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 | July 14, 2010 | 

(cross posting from SSDPeformanceBlog.com ) All modern solid state drives use NAND memory based on SLC (single level cell) or MLC (multi level cell) technologies. Not going into physical details – SLC basically stores 1 bit of information, while MLC can do more. Most popular option for MLC is 2 bit, and there is movement […]

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Scaling: Consider both Size and Load

 | July 13, 2010 |  Posted In: Insight for Developers, MySQL

So lets imagine you have the server handling 100.000 user accounts. You can see the CPU,IO and Network usage is below 10% of capacity – does it mean you can count on server being able to handle 1.000.000 of accounts ? Not really, and there are few reasons why, I’ll name most important of them: […]

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Percona at OSCON 2010

 | July 13, 2010 |  Posted In: Events and Announcements, MySQL

This year we’re participating in OSCON as a Sponsor and organizing some BOFs. I will be on the conference 21 and 22 if you’re interested to chat. Here is the list of currently scheduled BOFs which I’ll be hosting: Running Databases on Flash Storage Sphinx Search 2010 XtraDB, XtraBackup, Maatkit, Percona Server See you there.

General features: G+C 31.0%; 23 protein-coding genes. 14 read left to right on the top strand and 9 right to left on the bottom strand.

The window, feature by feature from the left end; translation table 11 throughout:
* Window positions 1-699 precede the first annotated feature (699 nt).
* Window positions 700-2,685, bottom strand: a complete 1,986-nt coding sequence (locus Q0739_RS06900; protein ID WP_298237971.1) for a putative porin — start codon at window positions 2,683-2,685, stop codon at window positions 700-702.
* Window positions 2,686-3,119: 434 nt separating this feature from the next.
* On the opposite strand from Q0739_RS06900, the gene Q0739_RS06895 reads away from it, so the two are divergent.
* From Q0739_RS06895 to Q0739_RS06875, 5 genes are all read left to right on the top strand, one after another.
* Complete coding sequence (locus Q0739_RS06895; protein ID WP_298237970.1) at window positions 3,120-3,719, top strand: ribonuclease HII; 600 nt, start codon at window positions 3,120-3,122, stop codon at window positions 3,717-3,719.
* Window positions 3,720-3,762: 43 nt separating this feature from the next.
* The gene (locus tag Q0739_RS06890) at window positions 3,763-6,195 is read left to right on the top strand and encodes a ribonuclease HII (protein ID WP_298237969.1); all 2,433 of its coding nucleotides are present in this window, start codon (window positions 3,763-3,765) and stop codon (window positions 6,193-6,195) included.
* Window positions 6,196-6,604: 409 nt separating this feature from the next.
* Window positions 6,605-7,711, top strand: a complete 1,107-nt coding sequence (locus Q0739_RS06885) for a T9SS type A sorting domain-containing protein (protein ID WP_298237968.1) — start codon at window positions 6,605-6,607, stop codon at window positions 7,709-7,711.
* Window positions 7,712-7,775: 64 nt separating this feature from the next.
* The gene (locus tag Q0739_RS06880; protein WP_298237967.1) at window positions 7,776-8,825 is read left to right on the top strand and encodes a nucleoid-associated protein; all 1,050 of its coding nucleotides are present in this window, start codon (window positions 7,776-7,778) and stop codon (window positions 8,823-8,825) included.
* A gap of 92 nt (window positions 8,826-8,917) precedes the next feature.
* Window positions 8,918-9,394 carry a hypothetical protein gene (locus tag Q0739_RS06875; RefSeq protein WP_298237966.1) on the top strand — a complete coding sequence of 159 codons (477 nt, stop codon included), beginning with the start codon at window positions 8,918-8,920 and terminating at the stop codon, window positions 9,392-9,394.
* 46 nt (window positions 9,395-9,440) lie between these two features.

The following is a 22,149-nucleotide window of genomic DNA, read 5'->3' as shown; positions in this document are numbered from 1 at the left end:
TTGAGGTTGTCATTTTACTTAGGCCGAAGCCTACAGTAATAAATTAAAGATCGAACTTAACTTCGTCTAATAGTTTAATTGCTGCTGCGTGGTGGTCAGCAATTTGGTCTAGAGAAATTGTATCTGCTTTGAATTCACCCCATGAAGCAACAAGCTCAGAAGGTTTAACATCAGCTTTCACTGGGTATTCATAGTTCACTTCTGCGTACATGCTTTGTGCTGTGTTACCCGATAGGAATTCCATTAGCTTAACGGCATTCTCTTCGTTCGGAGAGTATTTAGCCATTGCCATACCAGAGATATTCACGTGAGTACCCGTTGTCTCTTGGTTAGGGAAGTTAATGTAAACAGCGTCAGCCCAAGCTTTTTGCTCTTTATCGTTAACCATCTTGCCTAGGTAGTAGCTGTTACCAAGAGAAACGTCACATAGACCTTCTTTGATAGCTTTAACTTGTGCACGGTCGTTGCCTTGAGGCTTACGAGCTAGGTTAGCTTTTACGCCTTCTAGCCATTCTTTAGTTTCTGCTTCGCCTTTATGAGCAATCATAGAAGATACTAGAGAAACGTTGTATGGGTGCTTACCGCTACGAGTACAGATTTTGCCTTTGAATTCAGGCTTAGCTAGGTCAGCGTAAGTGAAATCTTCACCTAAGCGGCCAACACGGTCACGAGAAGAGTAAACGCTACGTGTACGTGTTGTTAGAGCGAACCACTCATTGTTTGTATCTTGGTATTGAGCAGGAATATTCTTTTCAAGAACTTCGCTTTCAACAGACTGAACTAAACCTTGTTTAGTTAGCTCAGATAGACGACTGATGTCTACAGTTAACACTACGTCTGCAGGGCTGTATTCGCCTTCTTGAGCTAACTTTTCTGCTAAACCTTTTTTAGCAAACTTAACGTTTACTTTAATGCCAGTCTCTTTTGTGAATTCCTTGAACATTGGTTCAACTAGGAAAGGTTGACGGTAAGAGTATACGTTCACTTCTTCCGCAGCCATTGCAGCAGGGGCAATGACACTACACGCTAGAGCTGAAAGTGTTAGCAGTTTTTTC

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Intro to OLAP

 | July 12, 2010 |  Posted In: Insight for Developers, MySQL

This is the first of a series of posts about business intelligence tools, particularly OLAP (or online analytical processing) tools using MySQL and other free open source software. OLAP tools are a part of the larger topic of business intelligence, a topic that has not had a lot of coverage on MPB. Because of this, […]

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Query Response time histogram – new feature in Percona Server

 | July 11, 2010 |  Posted In: MySQL, Percona Software

Recently we had couple posts dedicated to performance monitoring, i.e. Color code your performance numbers, Performance Optimization and Six Sigma, so you may understand we consider stability of performance numbers as one of important area for database management. That’s why we decided to add histogram of queries response times into Percona Server, and our software […]

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How is join_buffer_size allocated?

 | July 5, 2010 |  Posted In: Insight for DBAs, MySQL

When examining MySQL configuration, we quite often want to know how various buffer sizes are used. This matters because some buffers (sort_buffer_size for example) are allocated to their full size immediately as soon as they are needed, but others are effectively a “max size” and the corresponding buffers are allocated only as big as needed […]

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